Presentation: Making Roles Explicit
In this presentation recorded during QCon London 2008, Udi Dahan, The Software Simplist as he calls himself, explains why sometimes it is not enough to apply good OOP and patterns lessons. He introduces a new principle: make roles explicit.
Watch: Making Roles Explicit (1h)
The entire presentation is about the need to make explicit what one knows about the system. Dahan uses a concrete code example which has some weak points when it comes to flexibility, and demonstrates what it means to make roles explicit and how to do that.
He also responds to questions from the audience during the last third of the session.
is the method .Get<>() a form of generic..? I get the idea but was not familiar with the syntax
Thanks for an outstanding presentation!
Relation to DCI
However, you apply the roles permanently, not context specific as DCI does. As a result, you need workarounds not to loose cohesion. Your naming is different too. You would call the role "TransferMoneySink" "ITransferMoneyFromSource" but the idea is the same. From what I see, DCI could be your next step in enhancing OOP with roles.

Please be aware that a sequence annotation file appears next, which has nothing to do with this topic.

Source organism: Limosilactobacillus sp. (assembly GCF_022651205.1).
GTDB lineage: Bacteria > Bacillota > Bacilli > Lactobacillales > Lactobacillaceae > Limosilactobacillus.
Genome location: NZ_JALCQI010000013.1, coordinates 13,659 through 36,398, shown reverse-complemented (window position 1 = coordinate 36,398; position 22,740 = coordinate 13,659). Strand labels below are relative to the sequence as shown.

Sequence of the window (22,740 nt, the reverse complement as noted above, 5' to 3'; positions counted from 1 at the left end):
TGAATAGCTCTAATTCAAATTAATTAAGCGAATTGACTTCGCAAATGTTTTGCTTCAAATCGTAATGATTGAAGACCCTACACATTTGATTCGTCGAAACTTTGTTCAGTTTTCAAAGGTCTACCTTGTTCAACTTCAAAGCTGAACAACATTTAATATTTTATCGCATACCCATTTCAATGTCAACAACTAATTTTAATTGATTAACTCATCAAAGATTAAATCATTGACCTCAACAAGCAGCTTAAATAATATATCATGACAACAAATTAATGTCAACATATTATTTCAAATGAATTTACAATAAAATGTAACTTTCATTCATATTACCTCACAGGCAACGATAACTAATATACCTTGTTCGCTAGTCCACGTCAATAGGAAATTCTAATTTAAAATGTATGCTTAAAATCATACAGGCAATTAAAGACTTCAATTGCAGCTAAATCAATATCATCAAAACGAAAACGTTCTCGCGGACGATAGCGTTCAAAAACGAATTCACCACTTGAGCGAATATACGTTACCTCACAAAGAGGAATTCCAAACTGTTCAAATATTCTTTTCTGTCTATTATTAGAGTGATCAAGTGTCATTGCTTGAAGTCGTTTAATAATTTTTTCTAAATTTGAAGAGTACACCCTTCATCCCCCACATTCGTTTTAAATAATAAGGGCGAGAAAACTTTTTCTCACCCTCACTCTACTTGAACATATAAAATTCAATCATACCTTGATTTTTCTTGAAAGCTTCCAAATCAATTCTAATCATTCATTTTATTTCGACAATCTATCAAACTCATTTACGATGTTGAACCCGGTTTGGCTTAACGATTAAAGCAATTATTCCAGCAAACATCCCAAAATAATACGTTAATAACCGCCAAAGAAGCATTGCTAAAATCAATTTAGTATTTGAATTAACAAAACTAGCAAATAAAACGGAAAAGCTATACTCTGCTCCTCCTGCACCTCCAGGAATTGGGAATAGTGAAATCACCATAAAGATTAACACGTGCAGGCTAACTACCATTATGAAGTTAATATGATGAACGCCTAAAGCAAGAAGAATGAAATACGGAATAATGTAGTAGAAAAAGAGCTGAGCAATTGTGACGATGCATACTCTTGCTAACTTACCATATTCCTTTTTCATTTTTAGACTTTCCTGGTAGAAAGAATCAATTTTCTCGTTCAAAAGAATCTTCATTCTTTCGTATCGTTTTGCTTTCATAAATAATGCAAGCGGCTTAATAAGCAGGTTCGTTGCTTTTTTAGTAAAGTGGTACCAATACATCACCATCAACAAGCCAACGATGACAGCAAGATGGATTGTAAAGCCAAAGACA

Sounds like Qi4J too me
Composite Oriented Programming builds on some principles that are not addressed by Object Oriented Programming at all.
* Behavior depends on Context
* Decoupling is a virtue
* Business Rules matters more.
* Classes are dead, long live interfaces.
What is value gained by the coupling...
Re: What is value gained by the coupling...
Because the 'Customer' class is responsible for if/when it can be made preferred - for instance, if the customer is already in the 'delinquent' state (doesn't pay their bills), it cannot be made preferred. There are other rules encapsulated in that class.
> Do you ever down cast to 'Customer'?
Haven't had to yet.
> rather than implementing the role in terms of of the DB
It sounds like you find that implementing this kind of logic in the DB is preferable. I've found that keeping the logic in code makes it easier to unit test (which is very valuable when one has many interacting rules).